THERE HAS BEEN considerable interest during the past several years in the pneumonic processes associated with viral diseases. Recurrent epidemics of influenza have provided the primary stimulus to Investigations1,2 in this area. Of the viral illnesses causing pneumonia, varicella lends itself well to study, particularly because of the ease with which an accurate clinical diagnosis may be established without detailed laboratory investigation.
In spite of this, there has been confusion in the medical literature as to the prevalence of varicella pneumonia. Earlier reports3,4 emphasized the rarity and severity of this complication while others5-7 more recently have observed that varicella pneumonitis could be mild (often unrecognized) and suggested that the condition may be more prevalent than generally suspected. That varicella pneumonia is not common in childhood was demonstrated by Bullowa and Wishik8 who observed only 21 cases of pneumonia in 2,534 hospitalized children with chickenpox. Mermelstein et al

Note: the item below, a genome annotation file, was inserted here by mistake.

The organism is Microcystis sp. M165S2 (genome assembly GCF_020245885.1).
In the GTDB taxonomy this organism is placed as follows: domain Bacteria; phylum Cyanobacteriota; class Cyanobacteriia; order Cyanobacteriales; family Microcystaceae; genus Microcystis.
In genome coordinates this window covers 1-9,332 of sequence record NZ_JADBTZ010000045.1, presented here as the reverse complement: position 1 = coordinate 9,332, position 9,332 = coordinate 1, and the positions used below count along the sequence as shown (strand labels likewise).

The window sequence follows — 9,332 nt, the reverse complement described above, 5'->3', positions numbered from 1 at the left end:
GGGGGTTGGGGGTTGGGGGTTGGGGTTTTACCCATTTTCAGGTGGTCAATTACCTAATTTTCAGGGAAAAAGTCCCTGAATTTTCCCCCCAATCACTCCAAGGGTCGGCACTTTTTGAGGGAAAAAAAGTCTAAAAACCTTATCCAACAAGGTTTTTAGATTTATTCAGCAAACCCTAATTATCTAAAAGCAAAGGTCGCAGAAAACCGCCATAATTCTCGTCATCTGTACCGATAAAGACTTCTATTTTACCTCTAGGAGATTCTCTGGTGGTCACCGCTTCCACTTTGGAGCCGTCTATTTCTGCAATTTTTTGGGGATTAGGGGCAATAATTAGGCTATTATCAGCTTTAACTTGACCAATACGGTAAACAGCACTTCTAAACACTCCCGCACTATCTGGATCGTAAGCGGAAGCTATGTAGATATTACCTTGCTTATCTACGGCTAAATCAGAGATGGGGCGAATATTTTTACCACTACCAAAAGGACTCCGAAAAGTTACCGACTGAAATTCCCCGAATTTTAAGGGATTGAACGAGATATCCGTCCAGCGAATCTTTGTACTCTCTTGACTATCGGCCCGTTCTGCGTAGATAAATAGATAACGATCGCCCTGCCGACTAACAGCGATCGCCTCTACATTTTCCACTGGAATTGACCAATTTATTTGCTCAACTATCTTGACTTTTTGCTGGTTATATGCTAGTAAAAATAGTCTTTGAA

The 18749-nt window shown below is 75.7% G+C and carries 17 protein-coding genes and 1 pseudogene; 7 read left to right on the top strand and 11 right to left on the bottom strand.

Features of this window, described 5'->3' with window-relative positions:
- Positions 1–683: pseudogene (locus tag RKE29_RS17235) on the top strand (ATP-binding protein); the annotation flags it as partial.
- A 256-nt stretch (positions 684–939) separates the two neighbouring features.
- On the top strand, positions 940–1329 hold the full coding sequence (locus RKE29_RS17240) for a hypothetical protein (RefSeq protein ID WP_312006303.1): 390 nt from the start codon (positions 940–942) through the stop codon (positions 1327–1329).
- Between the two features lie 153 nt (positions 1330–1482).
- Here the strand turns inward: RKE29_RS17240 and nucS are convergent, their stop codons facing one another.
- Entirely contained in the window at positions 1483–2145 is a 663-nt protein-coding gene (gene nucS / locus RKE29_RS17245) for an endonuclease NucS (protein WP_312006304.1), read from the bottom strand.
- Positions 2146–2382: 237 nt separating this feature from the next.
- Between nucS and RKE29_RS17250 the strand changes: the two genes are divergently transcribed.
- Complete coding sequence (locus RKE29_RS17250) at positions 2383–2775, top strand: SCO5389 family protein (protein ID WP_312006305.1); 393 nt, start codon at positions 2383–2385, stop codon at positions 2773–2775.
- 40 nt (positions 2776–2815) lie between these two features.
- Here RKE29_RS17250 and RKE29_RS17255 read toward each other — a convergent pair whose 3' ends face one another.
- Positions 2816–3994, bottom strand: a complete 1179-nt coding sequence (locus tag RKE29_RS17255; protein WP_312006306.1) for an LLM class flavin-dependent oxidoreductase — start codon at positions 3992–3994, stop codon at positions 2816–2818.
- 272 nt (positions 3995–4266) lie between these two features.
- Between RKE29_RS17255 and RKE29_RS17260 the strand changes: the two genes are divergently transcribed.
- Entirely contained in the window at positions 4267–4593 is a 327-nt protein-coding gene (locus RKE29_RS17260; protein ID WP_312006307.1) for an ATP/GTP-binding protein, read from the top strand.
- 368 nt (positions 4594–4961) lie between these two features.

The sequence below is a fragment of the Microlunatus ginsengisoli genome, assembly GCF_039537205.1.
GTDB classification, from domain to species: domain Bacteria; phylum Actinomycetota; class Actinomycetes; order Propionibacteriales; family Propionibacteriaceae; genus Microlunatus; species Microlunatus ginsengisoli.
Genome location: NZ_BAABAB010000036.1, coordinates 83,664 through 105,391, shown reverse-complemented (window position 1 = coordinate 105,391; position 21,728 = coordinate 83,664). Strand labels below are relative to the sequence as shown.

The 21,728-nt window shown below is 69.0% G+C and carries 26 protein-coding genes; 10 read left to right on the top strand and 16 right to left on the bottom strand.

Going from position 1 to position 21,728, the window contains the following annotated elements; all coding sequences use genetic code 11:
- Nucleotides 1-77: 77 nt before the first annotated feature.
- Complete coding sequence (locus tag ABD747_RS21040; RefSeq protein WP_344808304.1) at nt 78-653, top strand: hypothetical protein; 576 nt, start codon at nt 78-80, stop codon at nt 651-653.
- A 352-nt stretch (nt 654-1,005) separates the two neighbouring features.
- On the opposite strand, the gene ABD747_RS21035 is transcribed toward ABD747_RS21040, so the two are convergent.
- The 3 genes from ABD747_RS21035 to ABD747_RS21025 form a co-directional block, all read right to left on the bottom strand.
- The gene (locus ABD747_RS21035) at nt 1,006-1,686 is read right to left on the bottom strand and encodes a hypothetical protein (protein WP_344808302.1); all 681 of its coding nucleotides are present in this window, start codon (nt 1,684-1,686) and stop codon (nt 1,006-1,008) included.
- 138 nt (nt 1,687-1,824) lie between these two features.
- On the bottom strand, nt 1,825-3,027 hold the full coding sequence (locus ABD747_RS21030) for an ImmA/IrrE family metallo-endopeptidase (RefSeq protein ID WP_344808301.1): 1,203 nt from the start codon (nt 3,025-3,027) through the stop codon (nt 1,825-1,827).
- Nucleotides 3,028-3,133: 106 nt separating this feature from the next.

Weber DM, Pellecchia JA. Varicella Pneumonia: Study of Prevalence in Adult Men. JAMA. 1965;192(6):572–573. doi:10.1001/jama.1965.03080190138035
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